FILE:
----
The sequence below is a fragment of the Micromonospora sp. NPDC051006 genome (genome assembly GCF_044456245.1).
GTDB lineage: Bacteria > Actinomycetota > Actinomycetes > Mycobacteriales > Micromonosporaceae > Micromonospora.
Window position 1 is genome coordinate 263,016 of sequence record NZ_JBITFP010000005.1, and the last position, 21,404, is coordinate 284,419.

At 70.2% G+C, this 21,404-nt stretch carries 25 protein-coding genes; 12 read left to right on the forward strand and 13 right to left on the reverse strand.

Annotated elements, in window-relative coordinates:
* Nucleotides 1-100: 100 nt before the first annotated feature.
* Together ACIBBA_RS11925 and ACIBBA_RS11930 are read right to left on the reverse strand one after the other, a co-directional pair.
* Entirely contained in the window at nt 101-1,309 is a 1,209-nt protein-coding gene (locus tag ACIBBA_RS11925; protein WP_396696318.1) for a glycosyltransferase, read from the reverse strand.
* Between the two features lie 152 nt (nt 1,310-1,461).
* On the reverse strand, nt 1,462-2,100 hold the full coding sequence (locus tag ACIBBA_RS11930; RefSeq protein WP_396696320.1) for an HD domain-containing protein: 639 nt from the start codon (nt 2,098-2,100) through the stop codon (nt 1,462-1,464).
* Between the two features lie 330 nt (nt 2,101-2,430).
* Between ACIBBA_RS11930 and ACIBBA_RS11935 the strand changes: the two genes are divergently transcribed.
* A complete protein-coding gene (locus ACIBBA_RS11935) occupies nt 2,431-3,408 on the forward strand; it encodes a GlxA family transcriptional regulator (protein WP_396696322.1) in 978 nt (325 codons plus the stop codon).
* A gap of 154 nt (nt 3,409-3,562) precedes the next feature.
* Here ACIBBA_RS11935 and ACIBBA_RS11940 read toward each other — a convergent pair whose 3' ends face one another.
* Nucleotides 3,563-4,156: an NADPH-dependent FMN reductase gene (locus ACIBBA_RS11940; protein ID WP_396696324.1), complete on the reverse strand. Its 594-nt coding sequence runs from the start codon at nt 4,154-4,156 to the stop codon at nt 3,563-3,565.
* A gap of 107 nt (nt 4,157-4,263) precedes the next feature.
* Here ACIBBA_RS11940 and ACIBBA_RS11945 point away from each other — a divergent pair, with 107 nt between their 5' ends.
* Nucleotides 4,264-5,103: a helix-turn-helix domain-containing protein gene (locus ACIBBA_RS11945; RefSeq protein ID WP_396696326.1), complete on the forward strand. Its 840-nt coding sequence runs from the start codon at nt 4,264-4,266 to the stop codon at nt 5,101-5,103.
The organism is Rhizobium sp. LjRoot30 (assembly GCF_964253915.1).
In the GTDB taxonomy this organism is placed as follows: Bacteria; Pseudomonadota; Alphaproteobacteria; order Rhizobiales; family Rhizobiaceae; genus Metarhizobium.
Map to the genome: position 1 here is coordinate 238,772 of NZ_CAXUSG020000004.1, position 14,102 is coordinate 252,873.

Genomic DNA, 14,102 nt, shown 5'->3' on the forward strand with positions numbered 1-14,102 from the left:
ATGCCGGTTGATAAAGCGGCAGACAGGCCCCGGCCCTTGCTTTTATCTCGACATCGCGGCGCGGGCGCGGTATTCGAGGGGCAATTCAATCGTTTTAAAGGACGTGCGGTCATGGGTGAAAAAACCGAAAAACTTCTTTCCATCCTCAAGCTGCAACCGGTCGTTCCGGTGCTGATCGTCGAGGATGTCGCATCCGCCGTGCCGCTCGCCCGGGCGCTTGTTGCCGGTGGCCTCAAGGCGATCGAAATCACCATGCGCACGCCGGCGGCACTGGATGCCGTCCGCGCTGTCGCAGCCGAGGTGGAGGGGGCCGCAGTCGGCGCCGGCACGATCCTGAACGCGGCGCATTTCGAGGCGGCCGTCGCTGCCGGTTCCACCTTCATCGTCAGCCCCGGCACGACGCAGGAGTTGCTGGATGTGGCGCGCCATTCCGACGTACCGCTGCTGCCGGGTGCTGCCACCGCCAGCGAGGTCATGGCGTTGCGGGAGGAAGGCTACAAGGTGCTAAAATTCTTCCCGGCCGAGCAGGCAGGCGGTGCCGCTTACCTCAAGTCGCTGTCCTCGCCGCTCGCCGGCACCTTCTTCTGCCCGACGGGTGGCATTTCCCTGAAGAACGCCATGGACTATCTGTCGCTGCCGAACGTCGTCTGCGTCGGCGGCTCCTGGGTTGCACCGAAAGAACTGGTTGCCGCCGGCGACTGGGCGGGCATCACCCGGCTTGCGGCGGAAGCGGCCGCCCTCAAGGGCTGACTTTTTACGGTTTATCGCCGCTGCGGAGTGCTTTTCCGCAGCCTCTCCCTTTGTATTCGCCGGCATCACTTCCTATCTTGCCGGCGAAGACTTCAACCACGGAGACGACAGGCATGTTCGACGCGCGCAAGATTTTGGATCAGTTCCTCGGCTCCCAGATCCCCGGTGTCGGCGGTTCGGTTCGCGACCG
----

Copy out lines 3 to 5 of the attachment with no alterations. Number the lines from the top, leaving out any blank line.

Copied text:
Window position 1 is genome coordinate 263,016 of sequence record NZ_JBITFP010000005.1, and the last position, 21,404, is coordinate 284,419.

At 70.2% G+C, this 21,404-nt stretch carries 25 protein-coding genes; 12 read left to right on the forward strand and 13 right to left on the reverse strand.

Annotated elements, in window-relative coordinates: